The dominant Wintel alliance is being chipped away by smartphones and tablets powered by ARM chips and running Android and iOS, say IHS and Piper Jaffray analysts.
The Microsoft-Intel alliance, which long
dominated the PC era, is continuing to see its influence wane with the rise of
smartphones and tablets, and the pressure to gain ground in the mobile device
market is causing fractures in the once tight partnership, according to
Hundreds of millions of PCs will continue to
be sold every year, but it's smartphones and tablets that will see significant
growth in the future, and the bulk of those devices are powered by chips
designed by ARM Holdings and run primarily on Apple's
and Google's Android operating systems.
Intel and Microsoft are taking aggressive
steps to muscle their way into the mobile device market, but still find
themselves behind the curve, according to analysts with IHS iSuppli. And their
efforts are forcing them to move away from the formidable Wintel alliances,
with Intel looking for Android-based device makers to embrace its low-power
Atom platform and Microsoft readying an operating system that can run on
"Microsoft and Intel once marched
shoulder-to-shoulder, dominating the PC market with their closely tied
operating system and microprocessor technologies," Craig Stice, senior principal
analyst compute platforms at IHS, said in a Sept. 4 statement. "While still an
overwhelming influence in their respective markets, the tables have turned for
Microsoft and Intel. With smartphones and tablets performing tasks previously
exclusive to PCs, the computer market has expanded to include other platforms.
As a result, Wintel finds itself in the unfamiliar position of dancing to
someone else's tune, following standards that were set by other companies for form
factors, user interfaces and even pricing. This means Microsoft and Intel must
think outside the box-even if it means adopting strategies that work against
each other's interests."
At the same time, Piper
Jaffray analyst Gus Richard
said in a Sept. 4 research note that the trend
toward non-Wintel devices-particularly ARM-based smartphones and tablets from
such vendors as Amazon, Apple, Android system makers and even Microsoft, with
its Surface tablet-will prove more popular during the holiday season this year
than traditional PCs, fueling the drive toward what he and others call the
Pricing will be a key issue, according to
Richard. Ultrabooks-a new Intel-based notebook model-are expected to drop in
price to almost $600, while such ARM-based products like Amazon's Kindle Fire,
Microsoft's Surface and Apple's iPad Mini will be in the $199 to $299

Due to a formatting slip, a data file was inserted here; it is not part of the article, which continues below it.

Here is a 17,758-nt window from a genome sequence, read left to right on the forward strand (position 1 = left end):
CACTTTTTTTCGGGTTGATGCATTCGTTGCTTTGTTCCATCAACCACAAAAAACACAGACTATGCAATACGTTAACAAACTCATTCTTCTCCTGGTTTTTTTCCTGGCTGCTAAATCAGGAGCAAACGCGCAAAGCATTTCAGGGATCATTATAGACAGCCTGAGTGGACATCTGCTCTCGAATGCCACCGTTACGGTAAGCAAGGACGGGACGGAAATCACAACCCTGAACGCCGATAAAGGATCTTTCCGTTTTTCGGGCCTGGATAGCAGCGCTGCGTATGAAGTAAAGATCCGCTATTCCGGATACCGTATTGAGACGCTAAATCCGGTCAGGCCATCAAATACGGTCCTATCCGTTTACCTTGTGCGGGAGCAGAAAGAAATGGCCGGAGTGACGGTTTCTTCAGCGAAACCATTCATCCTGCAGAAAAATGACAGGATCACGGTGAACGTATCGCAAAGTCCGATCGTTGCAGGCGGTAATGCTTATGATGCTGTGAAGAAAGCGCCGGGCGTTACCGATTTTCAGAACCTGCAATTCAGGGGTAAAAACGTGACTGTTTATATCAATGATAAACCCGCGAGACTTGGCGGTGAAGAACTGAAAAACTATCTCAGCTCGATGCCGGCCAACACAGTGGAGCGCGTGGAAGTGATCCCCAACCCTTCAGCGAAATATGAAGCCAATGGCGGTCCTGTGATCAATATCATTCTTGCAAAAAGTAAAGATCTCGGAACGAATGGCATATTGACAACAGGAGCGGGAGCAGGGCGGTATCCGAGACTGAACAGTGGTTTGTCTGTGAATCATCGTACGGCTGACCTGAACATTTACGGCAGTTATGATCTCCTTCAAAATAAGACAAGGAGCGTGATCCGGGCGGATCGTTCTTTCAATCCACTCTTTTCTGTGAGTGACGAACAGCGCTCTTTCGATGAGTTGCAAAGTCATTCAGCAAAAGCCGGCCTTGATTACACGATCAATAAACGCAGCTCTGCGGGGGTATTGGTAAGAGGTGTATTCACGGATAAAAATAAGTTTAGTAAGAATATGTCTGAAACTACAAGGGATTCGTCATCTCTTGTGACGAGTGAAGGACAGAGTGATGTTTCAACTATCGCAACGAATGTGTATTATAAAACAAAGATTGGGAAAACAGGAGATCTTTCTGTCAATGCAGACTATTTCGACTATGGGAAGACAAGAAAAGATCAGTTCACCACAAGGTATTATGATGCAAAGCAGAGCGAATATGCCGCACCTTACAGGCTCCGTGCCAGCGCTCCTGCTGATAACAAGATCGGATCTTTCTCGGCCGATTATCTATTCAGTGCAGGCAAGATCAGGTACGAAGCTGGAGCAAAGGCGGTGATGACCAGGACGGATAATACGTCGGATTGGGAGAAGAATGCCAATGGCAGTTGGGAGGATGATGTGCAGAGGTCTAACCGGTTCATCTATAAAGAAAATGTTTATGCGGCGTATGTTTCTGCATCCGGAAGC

In our view, a $199 tablet that runs
Microsoft Office is going to be a very compelling alternative to an Ultrabook
or regular notebook," he said. "We believe without the Wintel hegemony, Intel
either has to lower prices aggressively and/or face steadily declining revenue
as the notebook market shrinks over the next couple of years."
IHS' Stice already is predicting continued
market share declines for both Intel and Microsoft. He said that in what he
called the "new" computer market-which includes PCs, smartphones and
tablets-Microsoft will see its share of the OS space drop from 44 percent in
2011 to 33 percent by 2016. Meanwhile, Intel's share of processors in the new
computer market will fall from 41 percent to 29 percent during the same period.
Meanwhile, the actual size of the market will
continue to expand, doubling between 2011 and 2016, fueled by smartphones and tablets,
according to IHS. The firm is forecasting that 655 million smartphones-triple
the number of mobile PCs-will ship this year, and that by 2016, 311 million
tablets will ship, almost equal to the 322 million mobile PCs.
Piper Jaffray's Richard is even more
aggressive in his projections. Tablets will out-ship notebooks by the second
half of next year, with notebook shipments falling 2 percent this year and another
8 percent in 2013, due to rapid growth in the number of low-cost ARM-based
tablets. Ultrabooks won't help Intel much, he wrote.
"We think this conversion is driven by the
availability of Microsoft Office on ARM and the inherently lower cost and
margin of the Surface CPU," Richard wrote. "We think at this point there is
little Intel can do to protect its legacy notebook business."
IHS' Stice said Intel and Microsoft are being
forced to play catch-up in a rapidly evolving market.
"Wintel now is playing in a new computer
market that is a composite of the PC, smartphone and media tablet segments,"
Stice said. "While this may be a nontraditional way of looking at the PC
market, tradition has gone out the window.
"The smartphone influenced the tablet,
the tablet influenced the PC, the PC wants to become more like a tablet and the
tablet more like a PC. It's a vicious circle in which both Intel and Microsoft
must take part, but they are losing control of the game and how it's played,"
Stice noted a "schism" that is forming
between Intel and Microsoft as each tries to penetrate the smartphone and
tablet markets, with each company moving toward partnerships with other
players. Intel not only is pushing
, but also is using its Atom processors to court vendors that
make Android tablets. It's part of a larger drive toward a more OS-agnostic
approach, according to IHS.
Meanwhile, Microsoft has reconfigured its
Windows OS for tablets in the upcoming Windows 8, which is due to be released
next month. At the same time, a version of the operating system-dubbed
-is optimized for ARM-based systems, a move by Microsoft to
become more platform-agnostic.
Microsoft also is partnering with Nokia in
the smartphone space with its Windows Phone OS.